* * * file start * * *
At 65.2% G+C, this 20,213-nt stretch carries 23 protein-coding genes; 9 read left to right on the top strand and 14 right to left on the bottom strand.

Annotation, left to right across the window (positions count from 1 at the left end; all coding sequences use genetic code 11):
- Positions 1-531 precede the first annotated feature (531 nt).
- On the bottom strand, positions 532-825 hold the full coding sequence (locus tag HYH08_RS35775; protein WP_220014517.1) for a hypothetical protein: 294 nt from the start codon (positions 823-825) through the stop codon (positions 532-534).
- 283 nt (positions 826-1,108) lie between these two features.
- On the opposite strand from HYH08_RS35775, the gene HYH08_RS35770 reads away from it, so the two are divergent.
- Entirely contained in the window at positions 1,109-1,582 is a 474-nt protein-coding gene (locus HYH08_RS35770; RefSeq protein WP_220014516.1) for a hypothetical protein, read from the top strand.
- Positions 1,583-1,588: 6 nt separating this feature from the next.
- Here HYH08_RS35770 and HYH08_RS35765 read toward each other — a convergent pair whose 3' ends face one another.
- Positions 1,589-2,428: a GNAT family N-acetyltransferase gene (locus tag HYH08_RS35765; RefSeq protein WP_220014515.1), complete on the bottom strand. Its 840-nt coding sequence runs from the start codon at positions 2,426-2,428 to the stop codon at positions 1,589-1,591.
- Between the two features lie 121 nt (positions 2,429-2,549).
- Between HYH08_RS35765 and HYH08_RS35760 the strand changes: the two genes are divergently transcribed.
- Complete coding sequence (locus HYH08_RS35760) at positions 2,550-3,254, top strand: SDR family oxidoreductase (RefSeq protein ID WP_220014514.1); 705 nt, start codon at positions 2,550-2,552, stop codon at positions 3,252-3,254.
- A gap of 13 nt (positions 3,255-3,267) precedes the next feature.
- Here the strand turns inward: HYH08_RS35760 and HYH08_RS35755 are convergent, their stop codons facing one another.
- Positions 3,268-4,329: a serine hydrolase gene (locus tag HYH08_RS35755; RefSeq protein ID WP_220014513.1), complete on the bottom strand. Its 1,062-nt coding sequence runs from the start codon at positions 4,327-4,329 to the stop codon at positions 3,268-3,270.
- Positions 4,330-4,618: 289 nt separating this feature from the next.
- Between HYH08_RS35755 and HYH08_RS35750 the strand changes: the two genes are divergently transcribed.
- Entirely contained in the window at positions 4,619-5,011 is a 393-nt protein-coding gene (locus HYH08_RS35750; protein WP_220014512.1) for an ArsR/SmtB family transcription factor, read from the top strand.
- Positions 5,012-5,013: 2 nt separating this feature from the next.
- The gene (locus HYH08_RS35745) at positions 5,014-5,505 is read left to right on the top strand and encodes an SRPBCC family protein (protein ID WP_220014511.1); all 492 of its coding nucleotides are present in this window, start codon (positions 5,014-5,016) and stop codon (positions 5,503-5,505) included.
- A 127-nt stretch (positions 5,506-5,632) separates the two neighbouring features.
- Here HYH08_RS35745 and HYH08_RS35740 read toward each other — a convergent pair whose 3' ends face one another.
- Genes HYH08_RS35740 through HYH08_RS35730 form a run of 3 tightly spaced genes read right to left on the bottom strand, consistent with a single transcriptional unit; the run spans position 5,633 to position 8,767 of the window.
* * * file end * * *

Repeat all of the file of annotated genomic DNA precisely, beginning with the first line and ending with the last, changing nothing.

At 65.2% G+C, this 20,213-nt stretch carries 23 protein-coding genes; 9 read left to right on the top strand and 14 right to left on the bottom strand.

Annotation, left to right across the window (positions count from 1 at the left end; all coding sequences use genetic code 11):
- Positions 1-531 precede the first annotated feature (531 nt).
- On the bottom strand, positions 532-825 hold the full coding sequence (locus tag HYH08_RS35775; protein WP_220014517.1) for a hypothetical protein: 294 nt from the start codon (positions 823-825) through the stop codon (positions 532-534).
- 283 nt (positions 826-1,108) lie between these two features.
- On the opposite strand from HYH08_RS35775, the gene HYH08_RS35770 reads away from it, so the two are divergent.
- Entirely contained in the window at positions 1,109-1,582 is a 474-nt protein-coding gene (locus HYH08_RS35770; RefSeq protein WP_220014516.1) for a hypothetical protein, read from the top strand.
- Positions 1,583-1,588: 6 nt separating this feature from the next.
- Here HYH08_RS35770 and HYH08_RS35765 read toward each other — a convergent pair whose 3' ends face one another.
- Positions 1,589-2,428: a GNAT family N-acetyltransferase gene (locus tag HYH08_RS35765; RefSeq protein WP_220014515.1), complete on the bottom strand. Its 840-nt coding sequence runs from the start codon at positions 2,426-2,428 to the stop codon at positions 1,589-1,591.
- Between the two features lie 121 nt (positions 2,429-2,549).
- Between HYH08_RS35765 and HYH08_RS35760 the strand changes: the two genes are divergently transcribed.
- Complete coding sequence (locus HYH08_RS35760) at positions 2,550-3,254, top strand: SDR family oxidoreductase (RefSeq protein ID WP_220014514.1); 705 nt, start codon at positions 2,550-2,552, stop codon at positions 3,252-3,254.
- A gap of 13 nt (positions 3,255-3,267) precedes the next feature.
- Here the strand turns inward: HYH08_RS35760 and HYH08_RS35755 are convergent, their stop codons facing one another.
- Positions 3,268-4,329: a serine hydrolase gene (locus tag HYH08_RS35755; RefSeq protein ID WP_220014513.1), complete on the bottom strand. Its 1,062-nt coding sequence runs from the start codon at positions 4,327-4,329 to the stop codon at positions 3,268-3,270.
- Positions 4,330-4,618: 289 nt separating this feature from the next.
- Between HYH08_RS35755 and HYH08_RS35750 the strand changes: the two genes are divergently transcribed.
- Entirely contained in the window at positions 4,619-5,011 is a 393-nt protein-coding gene (locus HYH08_RS35750; protein WP_220014512.1) for an ArsR/SmtB family transcription factor, read from the top strand.
- Positions 5,012-5,013: 2 nt separating this feature from the next.
- The gene (locus HYH08_RS35745) at positions 5,014-5,505 is read left to right on the top strand and encodes an SRPBCC family protein (protein ID WP_220014511.1); all 492 of its coding nucleotides are present in this window, start codon (positions 5,014-5,016) and stop codon (positions 5,503-5,505) included.
- A 127-nt stretch (positions 5,506-5,632) separates the two neighbouring features.
- Here HYH08_RS35745 and HYH08_RS35740 read toward each other — a convergent pair whose 3' ends face one another.
- Genes HYH08_RS35740 through HYH08_RS35730 form a run of 3 tightly spaced genes read right to left on the bottom strand, consistent with a single transcriptional unit; the run spans position 5,633 to position 8,767 of the window.